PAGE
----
"Can't You Hear Me Knocking" (1971)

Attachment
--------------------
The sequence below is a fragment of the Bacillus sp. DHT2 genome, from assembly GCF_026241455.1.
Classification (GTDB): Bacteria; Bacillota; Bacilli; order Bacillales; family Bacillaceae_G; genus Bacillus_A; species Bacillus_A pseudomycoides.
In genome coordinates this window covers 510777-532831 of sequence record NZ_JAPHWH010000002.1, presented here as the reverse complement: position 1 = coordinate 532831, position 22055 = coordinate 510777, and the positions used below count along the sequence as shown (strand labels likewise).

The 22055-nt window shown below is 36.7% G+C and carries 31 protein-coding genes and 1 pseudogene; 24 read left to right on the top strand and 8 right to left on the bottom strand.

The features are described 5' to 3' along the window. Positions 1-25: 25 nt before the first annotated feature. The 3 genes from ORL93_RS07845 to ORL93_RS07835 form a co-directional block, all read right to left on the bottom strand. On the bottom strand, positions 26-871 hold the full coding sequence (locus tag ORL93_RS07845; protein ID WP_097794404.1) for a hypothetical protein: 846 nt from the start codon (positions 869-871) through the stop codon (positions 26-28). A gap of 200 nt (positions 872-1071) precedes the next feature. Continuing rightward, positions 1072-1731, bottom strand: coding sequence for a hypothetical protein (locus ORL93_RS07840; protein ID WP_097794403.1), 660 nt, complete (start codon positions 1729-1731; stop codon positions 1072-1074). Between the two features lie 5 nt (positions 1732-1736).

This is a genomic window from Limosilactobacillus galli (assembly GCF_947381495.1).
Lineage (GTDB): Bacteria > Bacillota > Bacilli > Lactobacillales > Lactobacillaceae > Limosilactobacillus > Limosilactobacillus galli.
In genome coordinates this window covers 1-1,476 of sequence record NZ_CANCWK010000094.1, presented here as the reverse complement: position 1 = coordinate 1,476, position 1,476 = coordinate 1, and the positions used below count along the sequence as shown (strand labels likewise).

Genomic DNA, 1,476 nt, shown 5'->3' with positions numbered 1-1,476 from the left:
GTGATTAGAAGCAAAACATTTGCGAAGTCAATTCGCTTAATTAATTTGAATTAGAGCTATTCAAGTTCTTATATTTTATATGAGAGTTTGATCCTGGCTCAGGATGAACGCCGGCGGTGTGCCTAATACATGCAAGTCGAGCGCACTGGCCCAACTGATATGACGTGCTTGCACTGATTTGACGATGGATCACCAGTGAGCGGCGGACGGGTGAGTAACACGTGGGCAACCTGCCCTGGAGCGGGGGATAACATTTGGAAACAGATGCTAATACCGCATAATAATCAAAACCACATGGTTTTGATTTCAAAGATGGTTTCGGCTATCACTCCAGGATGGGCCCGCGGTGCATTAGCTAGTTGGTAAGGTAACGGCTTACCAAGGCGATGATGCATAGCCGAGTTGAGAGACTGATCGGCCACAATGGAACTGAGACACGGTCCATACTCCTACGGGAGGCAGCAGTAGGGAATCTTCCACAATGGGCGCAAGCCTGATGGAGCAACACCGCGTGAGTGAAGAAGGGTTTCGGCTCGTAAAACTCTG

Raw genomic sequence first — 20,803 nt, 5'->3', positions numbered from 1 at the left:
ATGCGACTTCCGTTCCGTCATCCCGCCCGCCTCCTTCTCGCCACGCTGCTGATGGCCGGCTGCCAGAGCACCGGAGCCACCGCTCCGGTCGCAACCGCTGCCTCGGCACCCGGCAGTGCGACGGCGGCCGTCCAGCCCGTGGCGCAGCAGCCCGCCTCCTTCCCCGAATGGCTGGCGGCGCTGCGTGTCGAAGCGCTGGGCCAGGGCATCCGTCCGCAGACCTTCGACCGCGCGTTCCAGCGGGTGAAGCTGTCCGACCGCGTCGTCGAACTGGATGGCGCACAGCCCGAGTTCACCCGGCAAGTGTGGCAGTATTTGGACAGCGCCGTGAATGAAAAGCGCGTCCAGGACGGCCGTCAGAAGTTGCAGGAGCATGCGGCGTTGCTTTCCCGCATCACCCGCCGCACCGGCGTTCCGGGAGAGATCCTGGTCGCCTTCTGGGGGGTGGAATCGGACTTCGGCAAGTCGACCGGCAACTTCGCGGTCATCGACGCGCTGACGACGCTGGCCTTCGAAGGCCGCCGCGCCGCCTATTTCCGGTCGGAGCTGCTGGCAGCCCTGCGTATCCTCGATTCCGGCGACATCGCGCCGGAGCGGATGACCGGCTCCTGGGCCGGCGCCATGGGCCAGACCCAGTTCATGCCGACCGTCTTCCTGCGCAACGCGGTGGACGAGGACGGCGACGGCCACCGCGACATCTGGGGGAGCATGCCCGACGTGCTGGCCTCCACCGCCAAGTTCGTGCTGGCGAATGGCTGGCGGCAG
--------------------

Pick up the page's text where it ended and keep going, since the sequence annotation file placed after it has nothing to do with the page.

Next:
"Mick [Taylor] was lyrical," Watts said. "He had such a good ear." Taylor's elegance and power are on full display in "Can't You Hear Me Knocking." It's the Stones' greatest guitar extravaganza – brutal but wide-open and a rare moment of on-the-record, long-form jamming from a band that rarely indulged in sprawling musical explorations popular during the early Seventies. Maybe it isn't surprising, then, that the recording came about almost entirely by chance. The first third of the song is an elemental blues rocker rooted in a vintage fist-in-your-chops Richards riff and a funky, tight-coiled groove from Watts and Wyman. The extended instrumental section that comes in at the 2:40 mark happened because the band thought the song was over: "Toward the end of the song, I just felt like carrying on playing," Taylor recalled later. "Everybody was putting their instruments down, but the tape was still rolling, and it sounded good, so everybody quickly picked up their instruments again and carried on playing. It just happened, and it was a one-take thing." The results feature Taylor at his most fluid, playing Latin-tinged lines that wrap around Richards' bracing staccato shots. Saxophonist Bobby Keys adds a blues-wailing solo. "He was a very fluent, melodic player . . . and it gave me something to follow, to bang off," Jagger said of Taylor.